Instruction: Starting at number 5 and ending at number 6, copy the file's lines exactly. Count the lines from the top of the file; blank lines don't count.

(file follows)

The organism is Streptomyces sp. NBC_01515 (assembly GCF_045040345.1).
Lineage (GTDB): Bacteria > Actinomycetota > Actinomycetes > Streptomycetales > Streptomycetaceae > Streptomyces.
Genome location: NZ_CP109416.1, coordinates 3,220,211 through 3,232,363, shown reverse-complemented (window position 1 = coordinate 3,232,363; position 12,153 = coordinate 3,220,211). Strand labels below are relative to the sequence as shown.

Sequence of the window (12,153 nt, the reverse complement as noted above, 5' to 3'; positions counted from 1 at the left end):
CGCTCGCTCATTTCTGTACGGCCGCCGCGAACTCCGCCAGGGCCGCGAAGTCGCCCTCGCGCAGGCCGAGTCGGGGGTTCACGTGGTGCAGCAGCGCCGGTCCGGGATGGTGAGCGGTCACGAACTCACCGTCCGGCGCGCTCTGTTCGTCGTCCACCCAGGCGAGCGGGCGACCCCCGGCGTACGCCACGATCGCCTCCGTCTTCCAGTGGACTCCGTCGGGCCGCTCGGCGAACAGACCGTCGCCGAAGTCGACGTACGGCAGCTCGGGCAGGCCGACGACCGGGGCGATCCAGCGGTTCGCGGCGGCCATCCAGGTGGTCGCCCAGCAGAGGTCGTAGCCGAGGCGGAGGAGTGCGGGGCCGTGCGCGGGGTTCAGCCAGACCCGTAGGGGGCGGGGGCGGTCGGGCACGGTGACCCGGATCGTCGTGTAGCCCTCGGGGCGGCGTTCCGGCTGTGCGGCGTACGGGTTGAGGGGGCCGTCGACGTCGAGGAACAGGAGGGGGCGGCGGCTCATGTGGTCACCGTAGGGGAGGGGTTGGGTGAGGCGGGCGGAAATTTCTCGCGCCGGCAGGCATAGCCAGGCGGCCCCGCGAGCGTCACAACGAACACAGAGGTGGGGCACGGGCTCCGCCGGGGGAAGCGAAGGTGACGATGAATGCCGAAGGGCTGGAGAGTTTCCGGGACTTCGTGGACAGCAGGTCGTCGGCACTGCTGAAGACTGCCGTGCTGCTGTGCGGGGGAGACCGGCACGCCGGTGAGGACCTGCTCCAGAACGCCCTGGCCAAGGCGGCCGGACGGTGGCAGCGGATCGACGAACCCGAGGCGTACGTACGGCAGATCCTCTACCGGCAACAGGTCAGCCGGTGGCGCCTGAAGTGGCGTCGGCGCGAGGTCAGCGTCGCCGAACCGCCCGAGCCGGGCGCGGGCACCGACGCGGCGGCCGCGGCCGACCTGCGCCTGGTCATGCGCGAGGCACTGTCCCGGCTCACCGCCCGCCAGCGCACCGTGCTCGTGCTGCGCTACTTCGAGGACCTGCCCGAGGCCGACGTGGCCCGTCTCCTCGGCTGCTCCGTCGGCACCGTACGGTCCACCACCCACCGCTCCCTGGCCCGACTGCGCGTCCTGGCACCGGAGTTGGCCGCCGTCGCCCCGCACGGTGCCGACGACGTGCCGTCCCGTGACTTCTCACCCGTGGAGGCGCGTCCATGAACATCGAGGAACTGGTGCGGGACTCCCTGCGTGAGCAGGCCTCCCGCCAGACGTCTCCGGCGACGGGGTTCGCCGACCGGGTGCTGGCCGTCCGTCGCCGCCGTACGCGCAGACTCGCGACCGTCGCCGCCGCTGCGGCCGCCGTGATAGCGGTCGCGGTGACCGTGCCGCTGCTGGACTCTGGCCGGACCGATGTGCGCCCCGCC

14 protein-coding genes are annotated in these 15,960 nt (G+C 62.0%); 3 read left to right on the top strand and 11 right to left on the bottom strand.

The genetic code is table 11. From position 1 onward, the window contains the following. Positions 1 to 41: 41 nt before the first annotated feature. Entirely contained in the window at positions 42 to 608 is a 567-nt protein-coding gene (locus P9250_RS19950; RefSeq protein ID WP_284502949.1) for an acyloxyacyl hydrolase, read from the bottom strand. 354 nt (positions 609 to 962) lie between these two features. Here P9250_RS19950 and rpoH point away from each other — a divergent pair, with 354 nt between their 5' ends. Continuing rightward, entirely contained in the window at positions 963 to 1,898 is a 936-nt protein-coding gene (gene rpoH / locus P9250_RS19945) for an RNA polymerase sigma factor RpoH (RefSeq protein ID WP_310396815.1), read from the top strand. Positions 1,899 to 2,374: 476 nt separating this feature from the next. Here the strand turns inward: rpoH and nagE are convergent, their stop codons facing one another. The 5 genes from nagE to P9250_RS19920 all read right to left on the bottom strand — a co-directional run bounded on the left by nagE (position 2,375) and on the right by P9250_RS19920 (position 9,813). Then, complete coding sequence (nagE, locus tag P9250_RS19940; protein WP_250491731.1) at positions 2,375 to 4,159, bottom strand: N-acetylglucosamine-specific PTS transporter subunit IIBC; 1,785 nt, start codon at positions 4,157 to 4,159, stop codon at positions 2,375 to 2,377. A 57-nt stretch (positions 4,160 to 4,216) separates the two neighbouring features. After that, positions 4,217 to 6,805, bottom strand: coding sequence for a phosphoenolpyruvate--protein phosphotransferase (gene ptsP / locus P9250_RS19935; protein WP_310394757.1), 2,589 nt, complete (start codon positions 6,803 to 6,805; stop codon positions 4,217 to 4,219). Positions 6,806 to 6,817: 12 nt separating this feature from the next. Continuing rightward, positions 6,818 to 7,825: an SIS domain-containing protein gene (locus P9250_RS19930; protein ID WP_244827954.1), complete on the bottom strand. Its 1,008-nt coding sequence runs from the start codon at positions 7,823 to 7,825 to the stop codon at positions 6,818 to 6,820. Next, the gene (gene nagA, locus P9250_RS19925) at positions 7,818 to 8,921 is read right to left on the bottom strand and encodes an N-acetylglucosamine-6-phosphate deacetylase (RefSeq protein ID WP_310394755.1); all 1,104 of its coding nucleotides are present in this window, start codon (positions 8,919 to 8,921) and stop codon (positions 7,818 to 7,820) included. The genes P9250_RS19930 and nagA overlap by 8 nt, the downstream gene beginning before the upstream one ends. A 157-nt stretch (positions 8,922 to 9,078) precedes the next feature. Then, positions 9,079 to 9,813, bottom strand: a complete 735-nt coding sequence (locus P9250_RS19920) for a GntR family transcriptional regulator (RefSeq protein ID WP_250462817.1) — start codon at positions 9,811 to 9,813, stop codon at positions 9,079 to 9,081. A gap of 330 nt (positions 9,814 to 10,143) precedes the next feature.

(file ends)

CGCTCGCTCATTTCTGTACGGCCGCCGCGAACTCCGCCAGGGCCGCGAAGTCGCCCTCGCGCAGGCCGAGTCGGGGGTTCACGTGGTGCAGCAGCGCCGGTCCGGGATGGTGAGCGGTCACGAACTCACCGTCCGGCGCGCTCTGTTCGTCGTCCACCCAGGCGAGCGGGCGACCCCCGGCGTACGCCACGATCGCCTCCGTCTTCCAGTGGACTCCGTCGGGCCGCTCGGCGAACAGACCGTCGCCGAAGTCGACGTACGGCAGCTCGGGCAGGCCGACGACCGGGGCGATCCAGCGGTTCGCGGCGGCCATCCAGGTGGTCGCCCAGCAGAGGTCGTAGCCGAGGCGGAGGAGTGCGGGGCCGTGCGCGGGGTTCAGCCAGACCCGTAGGGGGCGGGGGCGGTCGGGCACGGTGACCCGGATCGTCGTGTAGCCCTCGGGGCGGCGTTCCGGCTGTGCGGCGTACGGGTTGAGGGGGCCGTCGACGTCGAGGAACAGGAGGGGGCGGCGGCTCATGTGGTCACCGTAGGGGAGGGGTTGGGTGAGGCGGGCGGAAATTTCTCGCGCCGGCAGGCATAGCCAGGCGGCCCCGCGAGCGTCACAACGAACACAGAGGTGGGGCACGGGCTCCGCCGGGGGAAGCGAAGGTGACGATGAATGCCGAAGGGCTGGAGAGTTTCCGGGACTTCGTGGACAGCAGGTCGTCGGCACTGCTGAAGACTGCCGTGCTGCTGTGCGGGGGAGACCGGCACGCCGGTGAGGACCTGCTCCAGAACGCCCTGGCCAAGGCGGCCGGACGGTGGCAGCGGATCGACGAACCCGAGGCGTACGTACGGCAGATCCTCTACCGGCAACAGGTCAGCCGGTGGCGCCTGAAGTGGCGTCGGCGCGAGGTCAGCGTCGCCGAACCGCCCGAGCCGGGCGCGGGCACCGACGCGGCGGCCGCGGCCGACCTGCGCCTGGTCATGCGCGAGGCACTGTCCCGGCTCACCGCCCGCCAGCGCACCGTGCTCGTGCTGCGCTACTTCGAGGACCTGCCCGAGGCCGACGTGGCCCGTCTCCTCGGCTGCTCCGTCGGCACCGTACGGTCCACCACCCACCGCTCCCTGGCCCGACTGCGCGTCCTGGCACCGGAGTTGGCCGCCGTCGCCCCGCACGGTGCCGACGACGTGCCGTCCCGTGACTTCTCACCCGTGGAGGCGCGTCCATGAACATCGAGGAACTGGTGCGGGACTCCCTGCGTGAGCAGGCCTCCCGCCAGACGTCTCCGGCGACGGGGTTCGCCGACCGGGTGCTGGCCGTCCGTCGCCGCCGTACGCGCAGACTCGCGACCGTCGCCGCCGCTGCGGCCGCCGTGATAGCGGTCGCGGTGACCGTGCCGCTGCTGGACTCTGGCCGGACCGATGTGCGCCCCGCC

14 protein-coding genes are annotated in these 15,960 nt (G+C 62.0%); 3 read left to right on the top strand and 11 right to left on the bottom strand.